An examination of Linux and Windows CE embedded operating systems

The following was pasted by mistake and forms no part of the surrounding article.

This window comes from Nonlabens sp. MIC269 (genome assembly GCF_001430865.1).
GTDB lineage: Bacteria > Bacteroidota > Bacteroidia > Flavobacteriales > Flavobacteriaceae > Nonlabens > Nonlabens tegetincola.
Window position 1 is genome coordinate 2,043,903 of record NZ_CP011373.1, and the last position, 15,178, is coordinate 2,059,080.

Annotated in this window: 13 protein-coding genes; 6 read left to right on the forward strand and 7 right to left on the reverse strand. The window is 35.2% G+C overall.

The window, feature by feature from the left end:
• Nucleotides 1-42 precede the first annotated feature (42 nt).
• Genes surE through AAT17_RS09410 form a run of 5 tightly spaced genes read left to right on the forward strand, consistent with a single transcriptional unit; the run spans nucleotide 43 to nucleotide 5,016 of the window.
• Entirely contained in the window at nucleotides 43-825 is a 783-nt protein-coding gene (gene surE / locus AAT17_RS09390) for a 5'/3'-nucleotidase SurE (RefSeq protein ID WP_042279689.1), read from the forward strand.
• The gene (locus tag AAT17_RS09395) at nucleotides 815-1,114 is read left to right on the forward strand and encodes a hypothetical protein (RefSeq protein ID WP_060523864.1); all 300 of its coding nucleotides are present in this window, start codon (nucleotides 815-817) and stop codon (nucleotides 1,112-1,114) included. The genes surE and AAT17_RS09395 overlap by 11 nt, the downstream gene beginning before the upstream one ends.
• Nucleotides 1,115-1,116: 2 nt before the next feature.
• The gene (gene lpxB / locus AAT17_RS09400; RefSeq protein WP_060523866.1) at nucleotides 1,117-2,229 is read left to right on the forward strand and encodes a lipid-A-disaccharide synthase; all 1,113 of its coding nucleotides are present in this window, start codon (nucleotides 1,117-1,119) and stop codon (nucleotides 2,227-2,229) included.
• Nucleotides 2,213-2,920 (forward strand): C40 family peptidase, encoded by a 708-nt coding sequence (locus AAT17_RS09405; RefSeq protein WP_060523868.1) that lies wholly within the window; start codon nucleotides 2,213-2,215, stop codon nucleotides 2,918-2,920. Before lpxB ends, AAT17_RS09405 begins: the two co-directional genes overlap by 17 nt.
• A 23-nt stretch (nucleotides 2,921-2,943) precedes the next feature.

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The software that operates mobile and embedded devices, the embedded operating system, has evolved to adapt from the traditional desktop environment, where processing horsepower and energy supply are abundant, to the challenging resource-starved embedded environment. The embedded environment presents the software with some difficult constraints when compared to the typical desktop environment: slower hardware, smaller memory size, and a limited battery life. Different embedded OSs tackle these constraints in different ways. We survey two of the more popular embedded OSs: Linux and Windows CE. To reveal their strengths and weaknesses, we examine and compare each of the OS’s process management and scheduler, interrupt handling, memory management, synchronization mechanisms and interprocess communication, and power management.